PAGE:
When I think about blogging and what I want to put into my blog I automatically think of other people. How can my blog help other people? What resources will others find useful? What have I learned that some other new teacher might not know yet? I never really thought about what I could take from my blog. Yes it is a nice place to keep my favourite resources but how else could it help me as a newly qualified teacher. This thought never entered my mind until I read an article by Maureen Killeavy and Anne Moloney on a study which looked at using blogs for reflective practice.
Reflective practice is a crucial part of being a teacher. No class no matter how well prepared we are is ever going to be 100% perfect. Some do go smoother than others but we still have to ask ourselves what made that class better than others? We are always reflecting even when we do not realise it. So how do we reflect efficiently? We are told to look back and see what went wrong or what worked well and build on that information to improve the next class. It is suggested that teachers, especially NQTs, keep a journal or diary for reflective practice. This is a nice idea but it is often not practical. Some teachers have eight classes a day and it can be hard to find the time to write in detail what made the class great. Often we find ourselves reflecting as we run down the corridor into the room that went downhill yesterday. When dealing with one class or one day this type of reflecting is often all we have time for (Not necessarily a good thing but we work with what we have).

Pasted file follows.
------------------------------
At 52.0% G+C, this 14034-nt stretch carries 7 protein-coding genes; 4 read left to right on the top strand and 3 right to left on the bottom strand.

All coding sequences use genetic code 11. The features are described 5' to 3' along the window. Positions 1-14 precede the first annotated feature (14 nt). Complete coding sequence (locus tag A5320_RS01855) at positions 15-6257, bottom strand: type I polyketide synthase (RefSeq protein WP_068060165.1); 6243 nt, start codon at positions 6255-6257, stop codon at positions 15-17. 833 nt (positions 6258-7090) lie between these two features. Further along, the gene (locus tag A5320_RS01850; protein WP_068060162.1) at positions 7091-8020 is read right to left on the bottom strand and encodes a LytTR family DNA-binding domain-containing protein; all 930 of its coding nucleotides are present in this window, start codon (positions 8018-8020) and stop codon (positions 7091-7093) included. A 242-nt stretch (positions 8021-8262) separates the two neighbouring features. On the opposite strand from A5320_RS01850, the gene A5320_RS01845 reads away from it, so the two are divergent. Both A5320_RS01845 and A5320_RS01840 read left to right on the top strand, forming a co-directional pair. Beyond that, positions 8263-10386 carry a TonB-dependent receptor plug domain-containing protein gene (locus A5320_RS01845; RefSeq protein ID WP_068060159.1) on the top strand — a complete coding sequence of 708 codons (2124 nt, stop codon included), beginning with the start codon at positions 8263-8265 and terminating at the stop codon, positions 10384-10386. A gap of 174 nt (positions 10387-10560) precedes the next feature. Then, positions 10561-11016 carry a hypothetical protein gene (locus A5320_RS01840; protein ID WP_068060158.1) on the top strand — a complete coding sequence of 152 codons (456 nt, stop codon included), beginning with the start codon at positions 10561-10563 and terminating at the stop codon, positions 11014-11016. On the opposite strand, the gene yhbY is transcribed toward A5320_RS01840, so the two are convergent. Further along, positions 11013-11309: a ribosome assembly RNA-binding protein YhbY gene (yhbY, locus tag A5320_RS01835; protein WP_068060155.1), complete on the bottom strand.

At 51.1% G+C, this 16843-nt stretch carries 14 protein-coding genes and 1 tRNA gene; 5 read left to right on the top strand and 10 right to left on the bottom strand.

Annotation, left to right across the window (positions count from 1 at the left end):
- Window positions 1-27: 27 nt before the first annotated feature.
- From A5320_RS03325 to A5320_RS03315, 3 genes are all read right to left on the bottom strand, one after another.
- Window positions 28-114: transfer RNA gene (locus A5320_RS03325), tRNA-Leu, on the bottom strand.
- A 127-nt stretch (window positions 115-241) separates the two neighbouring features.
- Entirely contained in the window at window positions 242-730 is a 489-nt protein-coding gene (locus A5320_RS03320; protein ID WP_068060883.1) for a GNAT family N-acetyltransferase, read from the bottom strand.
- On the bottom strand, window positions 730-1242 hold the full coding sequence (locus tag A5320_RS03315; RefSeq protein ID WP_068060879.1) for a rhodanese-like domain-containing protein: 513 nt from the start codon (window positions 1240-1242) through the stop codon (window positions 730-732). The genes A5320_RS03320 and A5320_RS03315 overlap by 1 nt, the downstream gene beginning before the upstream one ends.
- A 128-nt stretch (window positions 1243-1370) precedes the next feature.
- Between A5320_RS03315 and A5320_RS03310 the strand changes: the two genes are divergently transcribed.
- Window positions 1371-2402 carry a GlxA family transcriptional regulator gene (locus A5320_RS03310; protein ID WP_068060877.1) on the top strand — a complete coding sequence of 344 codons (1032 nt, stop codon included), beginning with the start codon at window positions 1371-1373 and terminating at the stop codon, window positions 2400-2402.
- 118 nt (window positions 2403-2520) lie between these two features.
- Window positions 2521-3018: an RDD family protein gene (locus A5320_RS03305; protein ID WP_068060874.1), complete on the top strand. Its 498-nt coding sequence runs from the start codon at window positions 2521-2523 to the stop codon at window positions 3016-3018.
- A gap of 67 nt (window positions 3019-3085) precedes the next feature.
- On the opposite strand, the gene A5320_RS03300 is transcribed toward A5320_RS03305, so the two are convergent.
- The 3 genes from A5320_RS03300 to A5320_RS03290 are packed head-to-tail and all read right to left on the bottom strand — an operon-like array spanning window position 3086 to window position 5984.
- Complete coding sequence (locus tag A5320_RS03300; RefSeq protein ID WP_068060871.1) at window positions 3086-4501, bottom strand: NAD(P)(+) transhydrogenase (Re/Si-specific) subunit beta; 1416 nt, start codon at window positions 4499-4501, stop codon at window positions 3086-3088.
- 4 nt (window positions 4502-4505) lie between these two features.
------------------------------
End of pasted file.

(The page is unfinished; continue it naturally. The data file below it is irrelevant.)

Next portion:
What about the long term? How do we reflect on a month, six months or a years teaching? This is where the report says a blog can be extremely useful. On a blog we can document our thoughts and feelings throughout the year, the classes that went well and the ones that went not so well, our teaching and learning styles etc. We do not have to do a daily update but the report stated that teachers who blogged once or twice a week found it helpful to look back and see how far they had come. Some teachers reported that at the beginning of the school year as a NQT they felt alone, insecure, unequipped for some situations. After a year teaching they admitted to not realising how far they had come until looking back at their first blog posts and seeing that these feelings had improved or disappeared with experience. From the information we upload we can look back to see how we have changed for the good and sometimes the bad. We can see how far we have come as teachers. A blog has the added benefit that we can share it with others who have had similar experiences. People can comment and ask questions about your practice and offer advice and support which in my opinion all teachers need at some stage.
For this post I am talking about a reflective blog in the short term as in up to one year but imagine having something after a 30-40 year career in teaching to be able to look back at and say this is how far I have come and having one place to keep all the memories good and bad you have gathered along the way. This, I think, would be something extremely valuable and remarkable. This article has made me think about blogging in a completely new way and I hope to be able to use this new way of thinking to improve my blogging style in order to create something that can benefit me personally as well as other new teachers who may read my blog.